nep-pub New Economics Papers
on Public Finance
Issue of 2017‒10‒29
four papers chosen by
Kwang Soo Cheong
Johns Hopkins University

  1. Environmental Tax Reform and Income Distribution with Imperfect Heterogeneous Labour Markets By Diane Aubert; Mireille Chiroleu-Assouline
  2. Tax Refunds and Income Manipulation Evidence from the EITC By Buhlmann, Florian; Elsner, Benjamin; Peichl, Andreas
  3. Tax Overhaul Risks Making the US Tax and Transfer System (Even) More Regressive By Jacob Funk Kirkegaard
  4. Petroleum Tax Competition Subject ot Capital Rationing By Petter Osmundsen; Kjell Løvås; Magne Emhjellen

  1. By: Diane Aubert; Mireille Chiroleu-Assouline
    Abstract: This paper investigates the distributional and efficiency consequences of an environmental tax reform, when the revenue from the green tax is recycled by varying labor tax rates. We build a general equilibrium model with imperfect heterogeneous labor markets, pollution consumption externalities, and non-homothetic preferences (Stone-Geary utility). We show that in the case where the reform appears to be regressive, the gains from the double dividend can be made Pareto improving by using a redistributive non-linear income tax if redistribution is initially not too large. Moreover, the increase of progressivity acts on unemployment and can moderate the trade-off between equity and efficiency. We finally provide numerical illustrations for three European countries featuring different labor market behaviors. We show that a double dividend may be obtained without worsening the initial inequalities if the green tax revenues are redistributed with a progressivity index lower for UK than for France and Germany.
    Keywords: environmental tax reform, heterogeneity, unemployment, welfare analysis, tax progressivity
    JEL: D62 D63 H23 Q52 Q58
    Date: 2017
  2. By: Buhlmann, Florian (ZEW Mannheim); Elsner, Benjamin (IZA); Peichl, Andreas (Ifo Institute for Economic Research)
    Abstract: Welfare programs are important for reducing poverty but create incentives for recipients to maximize their income by either reducing labor supply or manipulating taxable income. In this paper, we quantify the extent of such behavioral responses for the Earned Income Tax Credit (EITC) in the US. We exploit that US states can set top-up rates, which means that, at a given point in time, workers with the same income receive different tax refunds in different states. Using event studies as well as a border pair design, we document that a raise in the state-EITC leads to more bunching of self-employed tax filers at the first kink point of the tax schedule. While we document a strong relationship up until the Great Recession in 2007, we find no effect thereafter. These findings point to important behavioral responses to what is the largest welfare program in the US.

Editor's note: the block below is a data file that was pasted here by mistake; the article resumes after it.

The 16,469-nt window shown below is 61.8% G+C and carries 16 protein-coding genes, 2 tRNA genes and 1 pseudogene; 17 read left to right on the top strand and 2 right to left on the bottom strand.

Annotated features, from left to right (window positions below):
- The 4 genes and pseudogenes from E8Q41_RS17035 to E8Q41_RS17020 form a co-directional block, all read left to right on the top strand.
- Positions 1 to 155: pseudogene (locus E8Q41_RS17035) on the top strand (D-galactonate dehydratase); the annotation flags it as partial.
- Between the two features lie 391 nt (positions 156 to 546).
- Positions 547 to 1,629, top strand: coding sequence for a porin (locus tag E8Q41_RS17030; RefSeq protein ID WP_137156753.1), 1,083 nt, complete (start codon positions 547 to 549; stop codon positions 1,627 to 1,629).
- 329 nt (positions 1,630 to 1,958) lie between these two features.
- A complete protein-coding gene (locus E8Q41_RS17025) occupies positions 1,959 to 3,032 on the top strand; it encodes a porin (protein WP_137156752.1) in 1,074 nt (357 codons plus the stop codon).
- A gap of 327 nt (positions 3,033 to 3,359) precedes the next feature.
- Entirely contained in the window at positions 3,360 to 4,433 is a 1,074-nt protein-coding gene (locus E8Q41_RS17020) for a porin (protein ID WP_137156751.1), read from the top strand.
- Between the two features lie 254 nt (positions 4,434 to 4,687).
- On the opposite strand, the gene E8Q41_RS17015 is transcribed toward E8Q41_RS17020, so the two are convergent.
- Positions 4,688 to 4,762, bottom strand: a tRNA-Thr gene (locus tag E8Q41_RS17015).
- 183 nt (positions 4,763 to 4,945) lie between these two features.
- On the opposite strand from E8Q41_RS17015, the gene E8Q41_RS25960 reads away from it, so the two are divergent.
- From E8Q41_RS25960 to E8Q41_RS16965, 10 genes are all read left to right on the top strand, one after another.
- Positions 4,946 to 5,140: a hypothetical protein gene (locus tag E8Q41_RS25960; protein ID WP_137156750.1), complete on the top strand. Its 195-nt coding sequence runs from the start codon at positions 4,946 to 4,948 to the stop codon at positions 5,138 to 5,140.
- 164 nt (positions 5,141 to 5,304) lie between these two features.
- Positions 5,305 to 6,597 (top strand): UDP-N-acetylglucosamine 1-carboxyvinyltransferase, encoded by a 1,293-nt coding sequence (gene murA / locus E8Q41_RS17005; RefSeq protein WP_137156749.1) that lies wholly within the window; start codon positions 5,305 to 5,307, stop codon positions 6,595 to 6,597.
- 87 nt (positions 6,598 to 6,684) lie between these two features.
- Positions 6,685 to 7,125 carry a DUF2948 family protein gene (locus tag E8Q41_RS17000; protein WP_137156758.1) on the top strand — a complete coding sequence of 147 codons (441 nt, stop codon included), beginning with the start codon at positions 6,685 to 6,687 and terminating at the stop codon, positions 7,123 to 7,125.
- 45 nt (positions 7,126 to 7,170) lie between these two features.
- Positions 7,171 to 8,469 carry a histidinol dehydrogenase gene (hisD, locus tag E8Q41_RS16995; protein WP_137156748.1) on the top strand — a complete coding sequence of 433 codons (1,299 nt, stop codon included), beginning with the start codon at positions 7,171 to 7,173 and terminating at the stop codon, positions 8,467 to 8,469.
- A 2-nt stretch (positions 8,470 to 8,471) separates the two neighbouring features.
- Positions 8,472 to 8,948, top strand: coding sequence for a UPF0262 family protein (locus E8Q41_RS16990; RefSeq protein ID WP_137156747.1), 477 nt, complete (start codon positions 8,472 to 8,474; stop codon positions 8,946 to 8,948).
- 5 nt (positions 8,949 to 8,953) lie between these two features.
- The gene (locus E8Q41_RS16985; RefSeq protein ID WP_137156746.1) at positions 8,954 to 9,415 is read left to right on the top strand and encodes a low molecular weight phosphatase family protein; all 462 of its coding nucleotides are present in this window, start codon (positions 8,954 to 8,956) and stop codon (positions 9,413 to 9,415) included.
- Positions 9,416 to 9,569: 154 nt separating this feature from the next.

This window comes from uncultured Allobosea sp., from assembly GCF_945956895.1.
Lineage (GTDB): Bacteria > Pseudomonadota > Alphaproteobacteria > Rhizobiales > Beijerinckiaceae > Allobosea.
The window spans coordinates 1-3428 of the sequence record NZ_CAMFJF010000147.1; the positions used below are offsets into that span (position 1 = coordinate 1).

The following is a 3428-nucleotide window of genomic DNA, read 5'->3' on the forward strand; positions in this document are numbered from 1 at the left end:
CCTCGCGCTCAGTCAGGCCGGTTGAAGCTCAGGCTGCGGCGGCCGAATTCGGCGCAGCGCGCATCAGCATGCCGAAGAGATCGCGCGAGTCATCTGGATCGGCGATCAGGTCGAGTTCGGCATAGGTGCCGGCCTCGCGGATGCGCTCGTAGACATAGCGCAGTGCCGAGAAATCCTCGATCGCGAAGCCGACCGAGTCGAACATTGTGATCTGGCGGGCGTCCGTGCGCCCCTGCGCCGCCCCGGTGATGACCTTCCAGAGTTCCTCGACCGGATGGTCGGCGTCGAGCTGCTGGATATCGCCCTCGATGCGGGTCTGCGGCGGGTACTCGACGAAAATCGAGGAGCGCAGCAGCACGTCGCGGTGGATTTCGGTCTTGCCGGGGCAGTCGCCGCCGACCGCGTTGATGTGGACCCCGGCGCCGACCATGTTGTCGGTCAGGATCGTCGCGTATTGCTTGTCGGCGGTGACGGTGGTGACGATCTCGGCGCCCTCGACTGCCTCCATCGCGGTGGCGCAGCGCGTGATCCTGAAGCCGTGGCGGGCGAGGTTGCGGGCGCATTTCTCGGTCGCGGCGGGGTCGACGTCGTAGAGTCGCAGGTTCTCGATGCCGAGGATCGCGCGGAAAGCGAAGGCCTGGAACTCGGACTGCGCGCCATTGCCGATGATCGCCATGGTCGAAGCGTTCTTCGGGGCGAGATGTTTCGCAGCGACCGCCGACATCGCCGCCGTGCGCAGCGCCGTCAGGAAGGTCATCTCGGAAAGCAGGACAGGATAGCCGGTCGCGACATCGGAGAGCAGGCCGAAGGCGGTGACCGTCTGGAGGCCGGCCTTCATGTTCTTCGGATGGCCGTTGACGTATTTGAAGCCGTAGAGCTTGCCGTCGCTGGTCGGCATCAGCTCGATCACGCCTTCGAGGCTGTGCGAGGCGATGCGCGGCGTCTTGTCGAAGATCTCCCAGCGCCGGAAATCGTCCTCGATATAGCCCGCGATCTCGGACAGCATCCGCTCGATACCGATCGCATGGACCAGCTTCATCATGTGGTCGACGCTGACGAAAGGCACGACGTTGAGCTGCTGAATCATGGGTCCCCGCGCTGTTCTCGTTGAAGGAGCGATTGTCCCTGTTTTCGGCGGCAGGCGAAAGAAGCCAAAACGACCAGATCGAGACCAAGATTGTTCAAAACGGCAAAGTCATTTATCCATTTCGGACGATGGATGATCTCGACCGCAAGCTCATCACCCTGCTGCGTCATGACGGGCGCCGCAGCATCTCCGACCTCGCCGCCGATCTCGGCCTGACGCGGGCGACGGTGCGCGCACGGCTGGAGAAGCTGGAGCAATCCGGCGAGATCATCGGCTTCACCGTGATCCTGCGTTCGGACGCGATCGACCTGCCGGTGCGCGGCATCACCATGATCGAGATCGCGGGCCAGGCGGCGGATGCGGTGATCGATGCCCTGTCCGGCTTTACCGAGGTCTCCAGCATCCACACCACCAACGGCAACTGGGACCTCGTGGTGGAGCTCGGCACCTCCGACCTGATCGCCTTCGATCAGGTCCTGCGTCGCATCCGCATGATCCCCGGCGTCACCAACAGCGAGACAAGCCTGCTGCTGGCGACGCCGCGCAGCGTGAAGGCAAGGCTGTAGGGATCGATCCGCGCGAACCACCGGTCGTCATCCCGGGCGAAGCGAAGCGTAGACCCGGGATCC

Keywords: EITC, tax refunds, income manipulation
    JEL: H20 H24
    Date: 2017–09
  3. By: Jacob Funk Kirkegaard (Peterson Institute for International Economics)
    Abstract: US policymakers should be particularly concerned about the effects of any new tax legislation on the incomes of individuals and businesses because of rising income inequality in the United States and the relatively limited US social safety net financed with government taxes. The evidence gathered in this Policy Brief shows that among the world’s high-income countries, the United States has the least redistributive government tax and transfer system, mainly because it chooses to redistribute relatively less through direct tax collection and government transfers to low-income American families. Therefore, any proposed revenue generation measures involving federal value-added taxes or general sales taxes, unless supplemented with increases in government transfers or designed to be less regressive, will only worsen income inequality in 21st century America.
    Date: 2017–10
  4. By: Petter Osmundsen; Kjell Løvås; Magne Emhjellen
    Abstract: The recent dramatic fall in oil prices has led to extensive capital rationing in international oil companies, and subsequent fierce competition between resource extraction countries to attract scarce investment. This situation is not adequately addressed by the large literature on international taxation and multinational companies, since it fails to take account of capital rationing in its assumption that companies sanction all projects with a positive net present value. The paper examines the effect of tax design on international capital allocation when companies ration capital. We analyse capital allocation and government take for four equal oil projects in three different fiscal regimes: the US GoM, UK upstream and Norway offshore. Implications for optimal tax design are discussed.
    Keywords: taxation, international companies, project metrics, project valuation, oil projects
    JEL: H21 H25 F23 Q40 G12 G31
    Date: 2017

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